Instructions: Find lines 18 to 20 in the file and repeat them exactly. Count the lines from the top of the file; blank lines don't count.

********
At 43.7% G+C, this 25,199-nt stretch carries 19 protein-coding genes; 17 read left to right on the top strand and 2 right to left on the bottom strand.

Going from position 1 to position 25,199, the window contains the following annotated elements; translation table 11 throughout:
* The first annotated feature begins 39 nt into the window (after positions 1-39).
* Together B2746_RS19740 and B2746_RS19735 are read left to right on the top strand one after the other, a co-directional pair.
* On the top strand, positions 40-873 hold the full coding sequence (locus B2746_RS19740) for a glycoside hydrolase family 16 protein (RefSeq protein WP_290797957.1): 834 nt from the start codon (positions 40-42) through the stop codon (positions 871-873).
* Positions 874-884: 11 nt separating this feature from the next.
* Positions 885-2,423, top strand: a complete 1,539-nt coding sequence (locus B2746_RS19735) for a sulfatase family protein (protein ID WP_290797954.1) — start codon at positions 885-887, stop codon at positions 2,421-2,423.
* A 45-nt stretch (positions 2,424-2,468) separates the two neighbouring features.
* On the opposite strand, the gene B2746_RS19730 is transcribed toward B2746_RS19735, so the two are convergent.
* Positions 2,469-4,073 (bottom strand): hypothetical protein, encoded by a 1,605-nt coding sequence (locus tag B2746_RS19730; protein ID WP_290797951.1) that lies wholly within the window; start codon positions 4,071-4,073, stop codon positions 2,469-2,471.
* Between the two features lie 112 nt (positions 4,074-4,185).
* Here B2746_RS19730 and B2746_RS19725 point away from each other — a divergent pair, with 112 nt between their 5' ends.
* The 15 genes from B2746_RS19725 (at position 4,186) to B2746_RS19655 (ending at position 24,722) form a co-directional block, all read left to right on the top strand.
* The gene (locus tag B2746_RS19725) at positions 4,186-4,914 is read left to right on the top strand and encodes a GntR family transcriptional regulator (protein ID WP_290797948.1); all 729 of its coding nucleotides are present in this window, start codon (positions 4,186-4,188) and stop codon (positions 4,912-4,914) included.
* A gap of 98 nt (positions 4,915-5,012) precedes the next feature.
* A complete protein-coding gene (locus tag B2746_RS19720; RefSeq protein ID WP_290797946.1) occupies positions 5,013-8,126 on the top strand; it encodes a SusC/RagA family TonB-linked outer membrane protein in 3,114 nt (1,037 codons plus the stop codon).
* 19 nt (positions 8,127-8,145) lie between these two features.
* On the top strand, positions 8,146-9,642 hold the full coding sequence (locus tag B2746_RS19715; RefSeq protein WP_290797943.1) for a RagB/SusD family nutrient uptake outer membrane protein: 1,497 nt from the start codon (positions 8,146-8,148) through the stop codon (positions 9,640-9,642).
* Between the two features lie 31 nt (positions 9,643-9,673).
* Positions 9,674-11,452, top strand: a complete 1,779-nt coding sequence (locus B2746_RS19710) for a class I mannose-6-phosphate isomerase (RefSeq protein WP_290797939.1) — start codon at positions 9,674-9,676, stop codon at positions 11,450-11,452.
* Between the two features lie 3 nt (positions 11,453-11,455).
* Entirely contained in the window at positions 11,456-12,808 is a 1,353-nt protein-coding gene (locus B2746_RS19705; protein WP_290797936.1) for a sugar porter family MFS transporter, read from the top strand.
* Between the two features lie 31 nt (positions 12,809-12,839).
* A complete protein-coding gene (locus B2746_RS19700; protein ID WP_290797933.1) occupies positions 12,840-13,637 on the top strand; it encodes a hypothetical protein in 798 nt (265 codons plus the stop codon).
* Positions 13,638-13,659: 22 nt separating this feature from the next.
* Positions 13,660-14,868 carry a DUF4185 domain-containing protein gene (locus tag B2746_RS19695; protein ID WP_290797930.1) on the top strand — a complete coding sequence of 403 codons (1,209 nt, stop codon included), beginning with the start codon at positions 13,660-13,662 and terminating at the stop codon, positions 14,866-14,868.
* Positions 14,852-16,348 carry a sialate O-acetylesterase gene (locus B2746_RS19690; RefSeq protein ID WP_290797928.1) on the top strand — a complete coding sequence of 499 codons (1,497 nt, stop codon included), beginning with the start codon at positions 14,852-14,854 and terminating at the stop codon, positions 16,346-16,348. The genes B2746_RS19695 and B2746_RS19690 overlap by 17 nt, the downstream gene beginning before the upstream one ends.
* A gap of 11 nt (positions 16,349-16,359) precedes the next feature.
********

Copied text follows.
* On the top strand, positions 8,146-9,642 hold the full coding sequence (locus tag B2746_RS19715; RefSeq protein WP_290797943.1) for a RagB/SusD family nutrient uptake outer membrane protein: 1,497 nt from the start codon (positions 8,146-8,148) through the stop codon (positions 9,640-9,642).
* Between the two features lie 31 nt (positions 9,643-9,673).
* Positions 9,674-11,452, top strand: a complete 1,779-nt coding sequence (locus B2746_RS19710) for a class I mannose-6-phosphate isomerase (RefSeq protein WP_290797939.1) — start codon at positions 9,674-9,676, stop codon at positions 11,450-11,452.